By Stephen Abram
It doesn’t work 100% of the time but you’ve probably noticed that there are some people that seem to survive every organizational restructuring. In this latest economic downturn we’re seeing layoffs and downsizing on a scale in all sectors that most of us have never seen. As for me, I’ve been through too many to count – survived some and didn’t make it out the other side on others. By some counts there have been over 14 downturns in my professional career since 1978. These swings in the economy have burnished me and, ironically, made me less dependent on employers for my self-worth or finances. The private sector reacts to protect the whole enterprise during the business cycle and, although we shouldn’t take downsizing personally, it’s hard not to! The public sector is arguably experiencing a major downturn with extensive layoffs for the first time in memory for many. I was inspired recently by an article that was shared with me (from Black Enterprise: “10 ways to make yourself indispensable at work”), so I’ve adapted its 10 points for library land, but the original can be read without translation too.
Is the grapevine working overtime in your business, industry, community library, school board or institution? What do the water cooler conversations resemble in your sector – excitement about the future or doom and gloom? Are you seeing terrible budget debates, revenue shortfalls, business disappointments, investment or trust fund losses, or shortfalls in taxation support? What can you do to reduce your chances of layoff? Barring situations of collective bargaining where the rules can be prescribed, there are things you can do and should do precisely when you don’t need it right away.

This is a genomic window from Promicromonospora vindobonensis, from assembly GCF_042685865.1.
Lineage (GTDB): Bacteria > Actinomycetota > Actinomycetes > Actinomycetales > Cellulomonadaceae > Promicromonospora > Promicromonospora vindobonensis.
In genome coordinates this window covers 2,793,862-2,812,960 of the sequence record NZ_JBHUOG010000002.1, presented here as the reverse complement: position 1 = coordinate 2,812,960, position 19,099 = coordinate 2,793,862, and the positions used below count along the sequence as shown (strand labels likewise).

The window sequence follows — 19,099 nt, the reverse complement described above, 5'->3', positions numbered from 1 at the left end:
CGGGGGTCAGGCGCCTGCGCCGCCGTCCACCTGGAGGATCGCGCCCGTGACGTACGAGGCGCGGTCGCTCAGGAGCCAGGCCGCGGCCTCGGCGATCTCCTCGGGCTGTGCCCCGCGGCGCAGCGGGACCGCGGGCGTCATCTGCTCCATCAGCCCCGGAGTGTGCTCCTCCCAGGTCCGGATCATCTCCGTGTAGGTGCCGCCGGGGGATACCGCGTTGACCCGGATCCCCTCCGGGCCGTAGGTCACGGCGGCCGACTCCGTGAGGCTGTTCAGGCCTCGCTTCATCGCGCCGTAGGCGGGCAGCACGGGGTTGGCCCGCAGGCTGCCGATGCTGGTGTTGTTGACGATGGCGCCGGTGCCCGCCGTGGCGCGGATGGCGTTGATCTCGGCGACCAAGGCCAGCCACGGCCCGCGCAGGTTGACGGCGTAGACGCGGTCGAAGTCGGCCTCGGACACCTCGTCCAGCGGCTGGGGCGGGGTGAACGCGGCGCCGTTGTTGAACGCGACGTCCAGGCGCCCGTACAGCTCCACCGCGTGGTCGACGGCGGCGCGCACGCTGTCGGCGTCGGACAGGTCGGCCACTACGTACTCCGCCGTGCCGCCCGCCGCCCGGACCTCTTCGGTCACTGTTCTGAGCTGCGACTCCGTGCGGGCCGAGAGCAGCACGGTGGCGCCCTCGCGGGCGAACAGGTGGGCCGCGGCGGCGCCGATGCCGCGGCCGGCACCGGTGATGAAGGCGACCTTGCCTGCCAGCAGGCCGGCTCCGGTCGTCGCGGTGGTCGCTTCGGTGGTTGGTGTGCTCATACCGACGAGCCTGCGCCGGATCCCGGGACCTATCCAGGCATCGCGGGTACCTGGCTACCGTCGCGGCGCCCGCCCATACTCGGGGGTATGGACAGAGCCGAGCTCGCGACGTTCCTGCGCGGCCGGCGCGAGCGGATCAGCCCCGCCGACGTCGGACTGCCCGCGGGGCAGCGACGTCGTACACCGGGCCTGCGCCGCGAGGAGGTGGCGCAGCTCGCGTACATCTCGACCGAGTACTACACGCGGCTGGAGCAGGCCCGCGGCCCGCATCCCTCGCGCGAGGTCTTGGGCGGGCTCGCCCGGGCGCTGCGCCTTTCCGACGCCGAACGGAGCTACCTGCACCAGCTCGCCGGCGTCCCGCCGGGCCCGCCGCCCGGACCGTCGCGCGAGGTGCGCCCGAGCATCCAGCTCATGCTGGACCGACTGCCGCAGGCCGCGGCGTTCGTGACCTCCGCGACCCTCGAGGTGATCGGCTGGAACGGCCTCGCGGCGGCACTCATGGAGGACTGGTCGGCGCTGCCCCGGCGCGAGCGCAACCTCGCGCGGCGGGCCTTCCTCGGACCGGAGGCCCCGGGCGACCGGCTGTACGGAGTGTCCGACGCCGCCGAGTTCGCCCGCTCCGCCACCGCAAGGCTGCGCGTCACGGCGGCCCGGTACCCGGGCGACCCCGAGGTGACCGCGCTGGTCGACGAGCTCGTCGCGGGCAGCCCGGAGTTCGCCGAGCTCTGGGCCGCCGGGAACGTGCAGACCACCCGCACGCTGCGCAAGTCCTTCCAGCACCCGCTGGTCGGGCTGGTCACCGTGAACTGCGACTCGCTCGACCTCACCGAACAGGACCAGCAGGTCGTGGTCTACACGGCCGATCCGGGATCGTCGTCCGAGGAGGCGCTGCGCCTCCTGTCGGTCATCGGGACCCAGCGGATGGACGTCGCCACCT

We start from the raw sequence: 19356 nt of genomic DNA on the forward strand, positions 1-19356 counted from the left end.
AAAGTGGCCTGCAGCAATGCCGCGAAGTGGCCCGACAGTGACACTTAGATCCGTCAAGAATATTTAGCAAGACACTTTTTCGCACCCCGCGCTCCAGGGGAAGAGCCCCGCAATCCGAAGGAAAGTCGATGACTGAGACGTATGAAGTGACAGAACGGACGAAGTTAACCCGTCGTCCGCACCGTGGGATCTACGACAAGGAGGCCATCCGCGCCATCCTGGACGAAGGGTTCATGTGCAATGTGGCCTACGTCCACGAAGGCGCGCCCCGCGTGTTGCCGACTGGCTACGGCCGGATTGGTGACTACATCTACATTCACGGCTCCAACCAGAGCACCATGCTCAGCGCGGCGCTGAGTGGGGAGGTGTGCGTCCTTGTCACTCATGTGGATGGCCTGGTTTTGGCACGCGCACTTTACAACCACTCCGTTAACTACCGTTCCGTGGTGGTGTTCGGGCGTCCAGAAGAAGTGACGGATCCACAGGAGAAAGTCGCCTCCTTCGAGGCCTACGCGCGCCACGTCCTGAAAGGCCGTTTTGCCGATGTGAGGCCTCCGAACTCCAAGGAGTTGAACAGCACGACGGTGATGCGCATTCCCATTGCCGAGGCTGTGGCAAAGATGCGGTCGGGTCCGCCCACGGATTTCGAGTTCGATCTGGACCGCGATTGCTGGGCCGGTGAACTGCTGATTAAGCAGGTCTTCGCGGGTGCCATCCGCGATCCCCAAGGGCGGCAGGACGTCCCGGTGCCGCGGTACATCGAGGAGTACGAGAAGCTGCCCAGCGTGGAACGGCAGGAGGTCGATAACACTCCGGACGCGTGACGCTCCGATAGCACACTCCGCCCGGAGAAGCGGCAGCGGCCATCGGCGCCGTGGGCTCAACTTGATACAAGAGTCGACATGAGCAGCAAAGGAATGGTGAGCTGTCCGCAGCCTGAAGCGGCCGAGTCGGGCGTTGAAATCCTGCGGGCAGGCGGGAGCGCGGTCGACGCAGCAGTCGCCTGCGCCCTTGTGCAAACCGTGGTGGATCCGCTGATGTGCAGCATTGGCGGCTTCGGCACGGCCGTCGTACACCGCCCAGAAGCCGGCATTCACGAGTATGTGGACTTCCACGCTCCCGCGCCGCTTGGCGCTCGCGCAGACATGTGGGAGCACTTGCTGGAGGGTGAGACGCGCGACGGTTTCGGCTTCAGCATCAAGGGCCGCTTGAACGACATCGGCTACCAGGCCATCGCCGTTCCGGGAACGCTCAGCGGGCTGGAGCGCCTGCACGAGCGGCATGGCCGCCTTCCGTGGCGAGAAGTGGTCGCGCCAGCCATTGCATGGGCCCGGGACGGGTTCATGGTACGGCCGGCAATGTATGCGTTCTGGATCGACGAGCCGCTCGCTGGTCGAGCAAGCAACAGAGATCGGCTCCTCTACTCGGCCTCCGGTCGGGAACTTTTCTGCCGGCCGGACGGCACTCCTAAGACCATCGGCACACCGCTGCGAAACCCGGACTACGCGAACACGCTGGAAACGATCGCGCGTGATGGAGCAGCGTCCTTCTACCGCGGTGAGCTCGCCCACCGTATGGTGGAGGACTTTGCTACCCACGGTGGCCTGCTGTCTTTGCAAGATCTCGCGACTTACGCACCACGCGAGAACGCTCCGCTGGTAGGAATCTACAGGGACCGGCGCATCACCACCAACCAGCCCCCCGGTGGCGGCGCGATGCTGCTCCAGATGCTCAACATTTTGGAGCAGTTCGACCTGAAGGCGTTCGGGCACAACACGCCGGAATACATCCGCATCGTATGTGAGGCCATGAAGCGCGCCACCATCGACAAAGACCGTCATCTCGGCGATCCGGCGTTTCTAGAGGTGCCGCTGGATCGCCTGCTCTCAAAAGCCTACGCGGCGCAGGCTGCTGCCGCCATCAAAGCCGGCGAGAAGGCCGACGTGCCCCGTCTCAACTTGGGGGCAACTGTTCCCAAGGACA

Make a plan. Assess your strengths. Define your value, and, most importantly tend to your personal and professional network.
What tactics can you accomplish that will reduce your personal chances of layoff or prepare you better to shorten your period of unemployment? Remember that this isn’t about protecting the ‘library’ but of communicating your value as a “librarian.” There is a big difference! Here are ten:
1. Take ownership of all your responsibilities by seeing your role in the context of the entire enterprise and community. What would you increase as an activity and what would you decrease? Employees that think strategically are more valuable than one-trick ponies. Continue reading